Dashcam video of Lowe's truck crash going viral

Wednesday, July 26, 2017
A Lowe's semi truck collided with a car at the intersection of Highway 74 and Kingshighway in Cape Girardeau at 9:15 a.m. Monday. The video of the crash has gone viral.
Screenshot of video courtesy of Robert Orr

A dashcam video of a Cape Girardeau wreck involving a Lowe’s truck is going viral, and a Cape Girardeau man was approached by three firms hoping to help him negotiate the rights to the video.

Cape Girardeau resident Robert Orr was stopped in the left-turn lane of Highway 74 at Kingshighway on his way to pick up an insurance card, and later to look for fossils, when the wreck unfolded before him.

His dashcam captured the accident, showing the truck apparently running a red light and a red vehicle slamming into the truck broadside, sending the truck onto its side and careening into vehicles waiting in the left-turn lane on Highway 74.

Orr said two men in the truck walked away with little or no injuries, though he said the driver was distraught over the accident.

The woman in the vehicle that hit the Lowe’s truck, he said, was put into an ambulance on a stretcher, but she was sitting up and on her phone.

A report on the accident had not been filed to the Missouri State Highway Patrol website as of Tuesday afternoon.

Attempts to get more information from the Cape Girardeau Police Department were unsuccessful Monday and Tuesday afternoon.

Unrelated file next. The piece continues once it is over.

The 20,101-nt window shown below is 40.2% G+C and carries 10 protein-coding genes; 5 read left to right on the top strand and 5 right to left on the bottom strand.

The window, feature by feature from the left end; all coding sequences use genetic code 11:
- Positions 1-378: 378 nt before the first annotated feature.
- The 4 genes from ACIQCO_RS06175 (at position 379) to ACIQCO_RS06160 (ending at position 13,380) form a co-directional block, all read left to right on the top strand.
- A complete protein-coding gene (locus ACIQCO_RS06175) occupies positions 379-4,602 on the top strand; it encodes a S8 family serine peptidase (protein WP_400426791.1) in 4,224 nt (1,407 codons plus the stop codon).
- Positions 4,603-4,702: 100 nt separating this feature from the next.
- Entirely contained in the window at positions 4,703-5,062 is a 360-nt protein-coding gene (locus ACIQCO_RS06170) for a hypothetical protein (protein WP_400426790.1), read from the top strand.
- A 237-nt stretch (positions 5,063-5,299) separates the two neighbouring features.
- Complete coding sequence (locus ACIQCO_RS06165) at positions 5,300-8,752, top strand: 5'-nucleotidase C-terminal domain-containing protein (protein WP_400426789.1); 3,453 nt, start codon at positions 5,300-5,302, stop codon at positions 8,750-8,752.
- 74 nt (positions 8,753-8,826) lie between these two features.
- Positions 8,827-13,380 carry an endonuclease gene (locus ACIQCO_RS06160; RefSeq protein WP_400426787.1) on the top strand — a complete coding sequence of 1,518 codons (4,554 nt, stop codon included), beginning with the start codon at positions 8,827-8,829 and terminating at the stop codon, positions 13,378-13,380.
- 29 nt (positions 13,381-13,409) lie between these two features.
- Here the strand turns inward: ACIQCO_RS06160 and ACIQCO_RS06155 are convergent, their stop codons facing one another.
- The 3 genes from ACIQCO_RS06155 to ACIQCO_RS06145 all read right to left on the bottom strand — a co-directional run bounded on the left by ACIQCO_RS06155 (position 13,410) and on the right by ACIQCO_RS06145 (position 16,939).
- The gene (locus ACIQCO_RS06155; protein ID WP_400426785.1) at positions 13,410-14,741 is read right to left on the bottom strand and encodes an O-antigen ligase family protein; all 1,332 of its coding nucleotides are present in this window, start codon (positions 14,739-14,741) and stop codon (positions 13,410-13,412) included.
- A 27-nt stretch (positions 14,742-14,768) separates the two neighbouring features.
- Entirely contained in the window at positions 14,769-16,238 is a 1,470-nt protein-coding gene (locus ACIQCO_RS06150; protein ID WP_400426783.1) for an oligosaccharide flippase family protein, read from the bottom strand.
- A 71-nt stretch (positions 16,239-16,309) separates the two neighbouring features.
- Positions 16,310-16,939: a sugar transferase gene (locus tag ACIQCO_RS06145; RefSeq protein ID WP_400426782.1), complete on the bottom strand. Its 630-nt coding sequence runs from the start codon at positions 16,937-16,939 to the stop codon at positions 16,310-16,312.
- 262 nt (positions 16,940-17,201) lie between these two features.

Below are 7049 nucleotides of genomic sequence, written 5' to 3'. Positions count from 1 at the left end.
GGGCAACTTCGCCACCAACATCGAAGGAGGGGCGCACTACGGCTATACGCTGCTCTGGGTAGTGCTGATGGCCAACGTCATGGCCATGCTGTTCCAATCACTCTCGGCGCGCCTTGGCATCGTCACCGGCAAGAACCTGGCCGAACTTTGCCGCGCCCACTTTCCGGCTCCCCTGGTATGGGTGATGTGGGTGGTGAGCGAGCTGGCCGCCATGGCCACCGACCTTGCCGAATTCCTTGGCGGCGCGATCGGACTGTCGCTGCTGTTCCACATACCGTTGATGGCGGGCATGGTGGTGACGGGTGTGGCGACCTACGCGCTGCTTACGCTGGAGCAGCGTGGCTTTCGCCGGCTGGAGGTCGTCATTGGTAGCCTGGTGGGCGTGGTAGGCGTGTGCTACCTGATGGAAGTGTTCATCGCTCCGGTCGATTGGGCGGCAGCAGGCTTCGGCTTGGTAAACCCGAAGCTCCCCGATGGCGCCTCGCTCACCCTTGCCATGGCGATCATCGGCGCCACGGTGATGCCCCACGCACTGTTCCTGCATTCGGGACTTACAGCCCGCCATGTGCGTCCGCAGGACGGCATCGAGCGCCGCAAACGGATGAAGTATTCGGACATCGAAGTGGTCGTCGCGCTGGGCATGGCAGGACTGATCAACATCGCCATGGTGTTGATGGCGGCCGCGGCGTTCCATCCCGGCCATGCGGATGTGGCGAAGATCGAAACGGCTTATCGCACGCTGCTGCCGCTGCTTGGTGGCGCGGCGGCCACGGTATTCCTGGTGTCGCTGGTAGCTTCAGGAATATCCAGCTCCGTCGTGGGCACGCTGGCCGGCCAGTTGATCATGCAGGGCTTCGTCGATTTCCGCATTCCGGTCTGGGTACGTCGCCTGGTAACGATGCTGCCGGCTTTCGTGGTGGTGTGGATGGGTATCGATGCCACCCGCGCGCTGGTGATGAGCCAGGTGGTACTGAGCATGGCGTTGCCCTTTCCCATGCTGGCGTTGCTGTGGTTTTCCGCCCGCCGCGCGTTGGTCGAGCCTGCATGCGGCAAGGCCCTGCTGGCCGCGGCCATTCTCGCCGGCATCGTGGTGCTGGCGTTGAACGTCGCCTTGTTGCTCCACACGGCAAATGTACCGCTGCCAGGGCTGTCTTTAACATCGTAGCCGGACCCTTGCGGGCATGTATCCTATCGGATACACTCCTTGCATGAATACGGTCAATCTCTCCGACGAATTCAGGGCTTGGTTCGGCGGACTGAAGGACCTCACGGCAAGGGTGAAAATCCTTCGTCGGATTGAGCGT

Orr said he always drives with the dashcam after seeing videos online of scam artists trying to cause accidents in which proof of fault can’t be presented without video.

He said when the accident occurred, time slowed while his mind processed whether to try to put his vehicle in reverse to avoid the truck. But in a split second, he decided against it because he didn’t have time to look behind him. He said the crash, on video, seemed to happen much faster.

He shared the video with police, he said, which “should make their jobs a lot easier.”

He also posted it on Reddit, and from there, the video views racked up in a hurry. As of 9 p.m. Tuesday, nearly 122,000 people had viewed the video.

He was contacted by three firms who monitor video activity on the web who wanted to help him negotiate rights fees with different outlets.

He said the video will remain on YouTube, and he retains the copyright to the video.

Orr’s vehicle was damaged, but not by a vehicle. A sign was knocked into his Subaru, denting the hood and damaging his windshield.

“I recommend everybody get a dashcam,” he said. “But not because a video can go viral, but for your own protection about what might happen.”


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